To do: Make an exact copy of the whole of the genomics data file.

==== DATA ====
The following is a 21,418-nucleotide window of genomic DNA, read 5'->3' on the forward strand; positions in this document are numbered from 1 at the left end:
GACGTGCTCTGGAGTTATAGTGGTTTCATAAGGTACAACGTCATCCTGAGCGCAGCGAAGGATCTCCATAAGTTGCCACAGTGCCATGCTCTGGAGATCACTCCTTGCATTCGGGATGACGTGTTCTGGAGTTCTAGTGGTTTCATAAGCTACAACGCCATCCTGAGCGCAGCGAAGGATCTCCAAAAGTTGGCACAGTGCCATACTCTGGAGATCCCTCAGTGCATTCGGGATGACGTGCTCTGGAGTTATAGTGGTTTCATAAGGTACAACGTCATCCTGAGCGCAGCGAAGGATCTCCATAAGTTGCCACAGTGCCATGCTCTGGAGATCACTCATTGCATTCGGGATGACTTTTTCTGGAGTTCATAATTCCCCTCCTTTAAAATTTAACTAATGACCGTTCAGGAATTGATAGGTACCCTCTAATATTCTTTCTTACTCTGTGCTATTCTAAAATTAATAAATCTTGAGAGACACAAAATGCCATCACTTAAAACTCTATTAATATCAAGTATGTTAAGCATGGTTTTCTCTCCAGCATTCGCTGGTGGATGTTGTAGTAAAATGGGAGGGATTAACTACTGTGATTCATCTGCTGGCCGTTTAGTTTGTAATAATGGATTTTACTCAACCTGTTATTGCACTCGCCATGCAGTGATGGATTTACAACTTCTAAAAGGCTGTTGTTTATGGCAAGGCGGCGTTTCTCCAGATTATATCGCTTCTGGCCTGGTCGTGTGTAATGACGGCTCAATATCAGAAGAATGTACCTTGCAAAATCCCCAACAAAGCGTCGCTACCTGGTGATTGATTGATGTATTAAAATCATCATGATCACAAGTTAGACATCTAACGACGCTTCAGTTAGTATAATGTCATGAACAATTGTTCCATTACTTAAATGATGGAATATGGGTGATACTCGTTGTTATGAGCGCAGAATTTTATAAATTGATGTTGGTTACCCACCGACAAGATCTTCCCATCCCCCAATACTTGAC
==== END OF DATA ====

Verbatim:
The following is a 21,418-nucleotide window of genomic DNA, read 5'->3' on the forward strand; positions in this document are numbered from 1 at the left end:
GACGTGCTCTGGAGTTATAGTGGTTTCATAAGGTACAACGTCATCCTGAGCGCAGCGAAGGATCTCCATAAGTTGCCACAGTGCCATGCTCTGGAGATCACTCCTTGCATTCGGGATGACGTGTTCTGGAGTTCTAGTGGTTTCATAAGCTACAACGCCATCCTGAGCGCAGCGAAGGATCTCCAAAAGTTGGCACAGTGCCATACTCTGGAGATCCCTCAGTGCATTCGGGATGACGTGCTCTGGAGTTATAGTGGTTTCATAAGGTACAACGTCATCCTGAGCGCAGCGAAGGATCTCCATAAGTTGCCACAGTGCCATGCTCTGGAGATCACTCATTGCATTCGGGATGACTTTTTCTGGAGTTCATAATTCCCCTCCTTTAAAATTTAACTAATGACCGTTCAGGAATTGATAGGTACCCTCTAATATTCTTTCTTACTCTGTGCTATTCTAAAATTAATAAATCTTGAGAGACACAAAATGCCATCACTTAAAACTCTATTAATATCAAGTATGTTAAGCATGGTTTTCTCTCCAGCATTCGCTGGTGGATGTTGTAGTAAAATGGGAGGGATTAACTACTGTGATTCATCTGCTGGCCGTTTAGTTTGTAATAATGGATTTTACTCAACCTGTTATTGCACTCGCCATGCAGTGATGGATTTACAACTTCTAAAAGGCTGTTGTTTATGGCAAGGCGGCGTTTCTCCAGATTATATCGCTTCTGGCCTGGTCGTGTGTAATGACGGCTCAATATCAGAAGAATGTACCTTGCAAAATCCCCAACAAAGCGTCGCTACCTGGTGATTGATTGATGTATTAAAATCATCATGATCACAAGTTAGACATCTAACGACGCTTCAGTTAGTATAATGTCATGAACAATTGTTCCATTACTTAAATGATGGAATATGGGTGATACTCGTTGTTATGAGCGCAGAATTTTATAAATTGATGTTGGTTACCCACCGACAAGATCTTCCCATCCCCCAATACTTGAC